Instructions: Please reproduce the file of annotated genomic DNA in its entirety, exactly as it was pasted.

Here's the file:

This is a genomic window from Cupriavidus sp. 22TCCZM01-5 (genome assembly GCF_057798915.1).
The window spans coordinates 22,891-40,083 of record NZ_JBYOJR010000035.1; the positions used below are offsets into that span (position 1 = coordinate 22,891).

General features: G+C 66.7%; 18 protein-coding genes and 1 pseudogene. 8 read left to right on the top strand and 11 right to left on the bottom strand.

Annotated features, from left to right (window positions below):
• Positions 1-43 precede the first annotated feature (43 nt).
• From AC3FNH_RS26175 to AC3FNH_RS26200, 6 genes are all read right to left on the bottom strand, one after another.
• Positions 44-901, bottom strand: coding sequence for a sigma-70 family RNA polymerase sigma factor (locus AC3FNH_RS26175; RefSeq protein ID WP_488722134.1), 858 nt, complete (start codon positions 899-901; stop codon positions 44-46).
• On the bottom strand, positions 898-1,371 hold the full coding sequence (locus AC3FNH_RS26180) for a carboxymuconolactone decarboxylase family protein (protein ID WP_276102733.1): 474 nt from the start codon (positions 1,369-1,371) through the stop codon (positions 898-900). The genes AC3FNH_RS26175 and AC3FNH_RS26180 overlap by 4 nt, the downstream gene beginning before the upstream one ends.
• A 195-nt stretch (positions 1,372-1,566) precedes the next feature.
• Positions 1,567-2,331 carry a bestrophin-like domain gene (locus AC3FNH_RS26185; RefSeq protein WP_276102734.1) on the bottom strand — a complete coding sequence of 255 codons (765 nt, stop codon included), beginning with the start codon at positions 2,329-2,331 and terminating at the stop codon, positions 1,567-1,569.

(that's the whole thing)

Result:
This is a genomic window from Cupriavidus sp. 22TCCZM01-5 (genome assembly GCF_057798915.1).
The window spans coordinates 22,891-40,083 of record NZ_JBYOJR010000035.1; the positions used below are offsets into that span (position 1 = coordinate 22,891).

General features: G+C 66.7%; 18 protein-coding genes and 1 pseudogene. 8 read left to right on the top strand and 11 right to left on the bottom strand.

Annotated features, from left to right (window positions below):
• Positions 1-43 precede the first annotated feature (43 nt).
• From AC3FNH_RS26175 to AC3FNH_RS26200, 6 genes are all read right to left on the bottom strand, one after another.
• Positions 44-901, bottom strand: coding sequence for a sigma-70 family RNA polymerase sigma factor (locus AC3FNH_RS26175; RefSeq protein ID WP_488722134.1), 858 nt, complete (start codon positions 899-901; stop codon positions 44-46).
• On the bottom strand, positions 898-1,371 hold the full coding sequence (locus AC3FNH_RS26180) for a carboxymuconolactone decarboxylase family protein (protein ID WP_276102733.1): 474 nt from the start codon (positions 1,369-1,371) through the stop codon (positions 898-900). The genes AC3FNH_RS26175 and AC3FNH_RS26180 overlap by 4 nt, the downstream gene beginning before the upstream one ends.
• A 195-nt stretch (positions 1,372-1,566) precedes the next feature.
• Positions 1,567-2,331 carry a bestrophin-like domain gene (locus AC3FNH_RS26185; RefSeq protein WP_276102734.1) on the bottom strand — a complete coding sequence of 255 codons (765 nt, stop codon included), beginning with the start codon at positions 2,329-2,331 and terminating at the stop codon, positions 1,567-1,569.